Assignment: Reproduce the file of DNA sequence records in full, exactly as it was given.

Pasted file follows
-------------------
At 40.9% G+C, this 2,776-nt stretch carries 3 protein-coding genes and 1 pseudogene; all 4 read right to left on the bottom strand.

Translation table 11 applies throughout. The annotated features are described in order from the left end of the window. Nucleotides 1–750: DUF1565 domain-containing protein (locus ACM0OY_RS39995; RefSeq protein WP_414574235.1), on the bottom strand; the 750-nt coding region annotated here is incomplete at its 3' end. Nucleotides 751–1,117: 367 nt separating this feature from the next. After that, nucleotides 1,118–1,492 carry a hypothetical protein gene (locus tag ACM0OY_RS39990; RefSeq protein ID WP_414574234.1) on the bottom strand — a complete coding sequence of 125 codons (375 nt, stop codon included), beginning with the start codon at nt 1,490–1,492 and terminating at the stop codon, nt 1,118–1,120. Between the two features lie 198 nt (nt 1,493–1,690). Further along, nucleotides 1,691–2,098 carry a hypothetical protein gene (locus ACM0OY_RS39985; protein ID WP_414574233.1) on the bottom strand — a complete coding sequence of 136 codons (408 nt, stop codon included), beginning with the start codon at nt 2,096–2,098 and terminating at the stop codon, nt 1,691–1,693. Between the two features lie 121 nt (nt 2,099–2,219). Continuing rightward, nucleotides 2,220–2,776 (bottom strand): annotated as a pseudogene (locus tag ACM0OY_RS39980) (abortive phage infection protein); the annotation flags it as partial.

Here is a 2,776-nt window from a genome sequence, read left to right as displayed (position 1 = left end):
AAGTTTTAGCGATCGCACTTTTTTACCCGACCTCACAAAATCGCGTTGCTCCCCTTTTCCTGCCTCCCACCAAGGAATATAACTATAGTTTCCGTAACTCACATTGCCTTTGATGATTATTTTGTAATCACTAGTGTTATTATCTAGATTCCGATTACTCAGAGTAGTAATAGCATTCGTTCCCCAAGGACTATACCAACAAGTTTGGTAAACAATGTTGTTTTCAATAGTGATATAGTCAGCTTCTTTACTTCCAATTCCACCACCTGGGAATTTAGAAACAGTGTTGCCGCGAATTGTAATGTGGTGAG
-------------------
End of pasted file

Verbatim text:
At 40.9% G+C, this 2,776-nt stretch carries 3 protein-coding genes and 1 pseudogene; all 4 read right to left on the bottom strand.

Translation table 11 applies throughout. The annotated features are described in order from the left end of the window. Nucleotides 1–750: DUF1565 domain-containing protein (locus ACM0OY_RS39995; RefSeq protein WP_414574235.1), on the bottom strand; the 750-nt coding region annotated here is incomplete at its 3' end. Nucleotides 751–1,117: 367 nt separating this feature from the next. After that, nucleotides 1,118–1,492 carry a hypothetical protein gene (locus tag ACM0OY_RS39990; RefSeq protein ID WP_414574234.1) on the bottom strand — a complete coding sequence of 125 codons (375 nt, stop codon included), beginning with the start codon at nt 1,490–1,492 and terminating at the stop codon, nt 1,118–1,120. Between the two features lie 198 nt (nt 1,493–1,690). Further along, nucleotides 1,691–2,098 carry a hypothetical protein gene (locus ACM0OY_RS39985; protein ID WP_414574233.1) on the bottom strand — a complete coding sequence of 136 codons (408 nt, stop codon included), beginning with the start codon at nt 2,096–2,098 and terminating at the stop codon, nt 1,691–1,693. Between the two features lie 121 nt (nt 2,099–2,219). Continuing rightward, nucleotides 2,220–2,776 (bottom strand): annotated as a pseudogene (locus tag ACM0OY_RS39980) (abortive phage infection protein); the annotation flags it as partial.

Here is a 2,776-nt window from a genome sequence, read left to right as displayed (position 1 = left end):
AAGTTTTAGCGATCGCACTTTTTTACCCGACCTCACAAAATCGCGTTGCTCCCCTTTTCCTGCCTCCCACCAAGGAATATAACTATAGTTTCCGTAACTCACATTGCCTTTGATGATTATTTTGTAATCACTAGTGTTATTATCTAGATTCCGATTACTCAGAGTAGTAATAGCATTCGTTCCCCAAGGACTATACCAACAAGTTTGGTAAACAATGTTGTTTTCAATAGTGATATAGTCAGCTTCTTTACTTCCAATTCCACCACCTGGGAATTTAGAAACAGTGTTGCCGCGAATTGTAATGTGGTGAG